Karpman Drama Triangle

Conflict Needs Players

Perpetrator . Victim  Rescuer 

Dr Stephen Karpman’s 1968 idea, was that conflict needs players and players need roles. The consequential objective of each role is just to have its own needs met – even if temporarily – in order to feel justified in its rationale/behaviour/feeling.

Karpman suggests that in each conflict there are three main roles:
  1. The Persecutor: happy to allocate blame and to ensure that other players know they are in the wrong. They are probably angry, accusative, inflexible and feeling very righteous. In order to have their needs met, they require The Victim; someone onto whom they can project their irritation.
  2. The Victim: The Victim takes the brunt of The Persecutor’s wrath. The Victim feels hard-done-by, got-at, powerless, ashamed, unable to do anything. This is obviously a position of anxiety for most, but psychologically it can actually often bring some comfort. You know where you are when you are The Victim, and it’s easy to seek the pity of others. If The Victim role feels natural to you, then you need to seek out The Persecutor (if you haven’t already got one) but also The Rescuer.
  3. The Rescuer: a big ball of guilt, who needs someone to help, because when you’re the hero to others then you don’t have to deal with your own feelings of anxiety or displacement. The Rescuer appears to be The Victim’s saviour from The Persecutor, but actually cements the others in their negative behaviours – almost giving them permission to stay as the bully or the bullied as it makes everyone feel that they have a purpose.

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Big Choices = Big Confusion?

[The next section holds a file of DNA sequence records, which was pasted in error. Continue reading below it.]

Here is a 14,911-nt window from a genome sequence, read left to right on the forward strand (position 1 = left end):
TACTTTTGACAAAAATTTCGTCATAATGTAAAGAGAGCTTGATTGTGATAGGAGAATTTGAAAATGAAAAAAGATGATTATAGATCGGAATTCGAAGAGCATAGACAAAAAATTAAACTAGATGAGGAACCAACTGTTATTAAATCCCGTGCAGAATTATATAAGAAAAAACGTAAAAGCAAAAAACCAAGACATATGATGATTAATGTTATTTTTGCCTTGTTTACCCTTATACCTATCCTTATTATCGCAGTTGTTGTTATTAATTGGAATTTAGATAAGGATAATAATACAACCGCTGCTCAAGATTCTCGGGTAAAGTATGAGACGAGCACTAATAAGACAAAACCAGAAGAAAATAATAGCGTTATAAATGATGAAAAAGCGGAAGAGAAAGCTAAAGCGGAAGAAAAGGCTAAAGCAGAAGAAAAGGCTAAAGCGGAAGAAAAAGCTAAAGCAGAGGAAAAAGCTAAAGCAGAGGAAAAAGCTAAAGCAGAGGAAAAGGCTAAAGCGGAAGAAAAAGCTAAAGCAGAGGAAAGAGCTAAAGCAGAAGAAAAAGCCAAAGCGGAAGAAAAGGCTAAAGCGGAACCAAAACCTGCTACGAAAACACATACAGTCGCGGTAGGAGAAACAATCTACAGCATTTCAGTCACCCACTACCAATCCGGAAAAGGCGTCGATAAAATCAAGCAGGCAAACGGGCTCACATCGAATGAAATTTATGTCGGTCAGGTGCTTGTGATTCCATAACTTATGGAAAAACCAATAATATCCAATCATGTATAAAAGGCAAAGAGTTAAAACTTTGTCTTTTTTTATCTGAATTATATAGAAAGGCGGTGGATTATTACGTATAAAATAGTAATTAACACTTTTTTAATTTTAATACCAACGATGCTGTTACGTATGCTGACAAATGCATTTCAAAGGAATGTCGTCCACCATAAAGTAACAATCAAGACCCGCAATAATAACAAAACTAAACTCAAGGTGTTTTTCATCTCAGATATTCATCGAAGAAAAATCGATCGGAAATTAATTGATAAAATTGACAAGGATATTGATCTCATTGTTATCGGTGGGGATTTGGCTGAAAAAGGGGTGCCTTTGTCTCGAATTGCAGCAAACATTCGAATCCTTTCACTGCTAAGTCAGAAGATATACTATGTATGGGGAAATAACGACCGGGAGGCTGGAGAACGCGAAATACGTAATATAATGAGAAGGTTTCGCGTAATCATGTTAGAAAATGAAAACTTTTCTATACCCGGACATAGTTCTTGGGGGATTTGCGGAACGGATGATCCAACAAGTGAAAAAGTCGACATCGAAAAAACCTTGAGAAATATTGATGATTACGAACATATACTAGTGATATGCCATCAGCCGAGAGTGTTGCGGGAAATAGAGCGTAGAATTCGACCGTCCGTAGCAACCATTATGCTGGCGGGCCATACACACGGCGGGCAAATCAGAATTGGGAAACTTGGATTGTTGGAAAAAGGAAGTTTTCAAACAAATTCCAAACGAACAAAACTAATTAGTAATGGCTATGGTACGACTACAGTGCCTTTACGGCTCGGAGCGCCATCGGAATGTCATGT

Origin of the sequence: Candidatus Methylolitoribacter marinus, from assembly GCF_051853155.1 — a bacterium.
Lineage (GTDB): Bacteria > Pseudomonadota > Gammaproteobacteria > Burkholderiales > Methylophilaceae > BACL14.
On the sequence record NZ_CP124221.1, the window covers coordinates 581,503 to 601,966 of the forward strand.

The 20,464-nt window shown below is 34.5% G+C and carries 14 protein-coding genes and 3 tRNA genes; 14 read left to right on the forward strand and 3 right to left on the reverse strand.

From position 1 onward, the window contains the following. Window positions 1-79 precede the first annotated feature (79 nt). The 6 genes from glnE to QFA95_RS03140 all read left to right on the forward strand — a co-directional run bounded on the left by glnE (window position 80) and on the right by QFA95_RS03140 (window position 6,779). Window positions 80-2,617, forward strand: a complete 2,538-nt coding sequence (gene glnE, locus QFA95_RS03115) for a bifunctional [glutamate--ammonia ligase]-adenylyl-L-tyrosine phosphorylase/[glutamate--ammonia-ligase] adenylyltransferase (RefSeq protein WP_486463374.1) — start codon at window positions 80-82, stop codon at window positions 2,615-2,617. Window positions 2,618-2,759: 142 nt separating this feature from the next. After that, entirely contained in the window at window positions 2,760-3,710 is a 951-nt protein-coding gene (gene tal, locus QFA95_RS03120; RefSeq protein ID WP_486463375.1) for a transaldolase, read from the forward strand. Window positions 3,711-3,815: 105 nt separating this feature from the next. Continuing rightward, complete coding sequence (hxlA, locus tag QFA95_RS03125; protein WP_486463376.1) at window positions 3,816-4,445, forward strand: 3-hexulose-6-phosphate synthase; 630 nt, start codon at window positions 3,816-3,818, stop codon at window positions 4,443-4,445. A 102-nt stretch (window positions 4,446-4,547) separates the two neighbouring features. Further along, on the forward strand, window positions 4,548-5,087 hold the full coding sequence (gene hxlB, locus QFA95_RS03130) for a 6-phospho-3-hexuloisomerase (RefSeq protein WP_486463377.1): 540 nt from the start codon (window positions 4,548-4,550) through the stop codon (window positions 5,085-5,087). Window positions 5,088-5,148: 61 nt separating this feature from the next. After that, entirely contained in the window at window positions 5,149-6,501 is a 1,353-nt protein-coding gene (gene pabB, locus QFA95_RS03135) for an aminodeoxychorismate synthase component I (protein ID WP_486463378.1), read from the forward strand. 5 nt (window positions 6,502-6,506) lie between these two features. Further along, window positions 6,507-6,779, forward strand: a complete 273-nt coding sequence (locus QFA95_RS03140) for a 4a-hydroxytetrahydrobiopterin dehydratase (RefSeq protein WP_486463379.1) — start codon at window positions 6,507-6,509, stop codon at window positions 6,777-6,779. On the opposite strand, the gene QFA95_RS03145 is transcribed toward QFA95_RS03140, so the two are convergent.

Conflicting Emotions

Have You Ever Felt Full of Conflicting Emotions or Impulses?

Ever heard the saying, ‘we choose to live or we choose to die or.. get busy living or get busy dying.

Living your life or being the ‘living dead’ really is a choice..

Everyday each choice we make we are choosing to live or to die. Think about it..

McDonalds for breakfast or a fruit smoothie at home, walk to the shops or take the car, go to bed at 10.30pm or stay on the net until 1.30am, seek help or drown sorrows in alcohol and drugs every weekend.

In Psychology, the state of being conflicted between two opposing choices is called ‘Cognitive Dissonance’.

Cognitive Dissonance can put you in a complete state of stress and inner conflict.

It happens when you have a very big decision to make and two opposing choices. (For example deciding whether to stay in an unsatisfying relationship).

On one hand you dearly love your partner, so your heart will be saying stay, and on the other hand, you are deeply dissatisfied and not a good match for each other, so your head is saying leave.

Generally very big personal fears come into play in making these life decisions, so be gentle on yourself – this is not a small thing.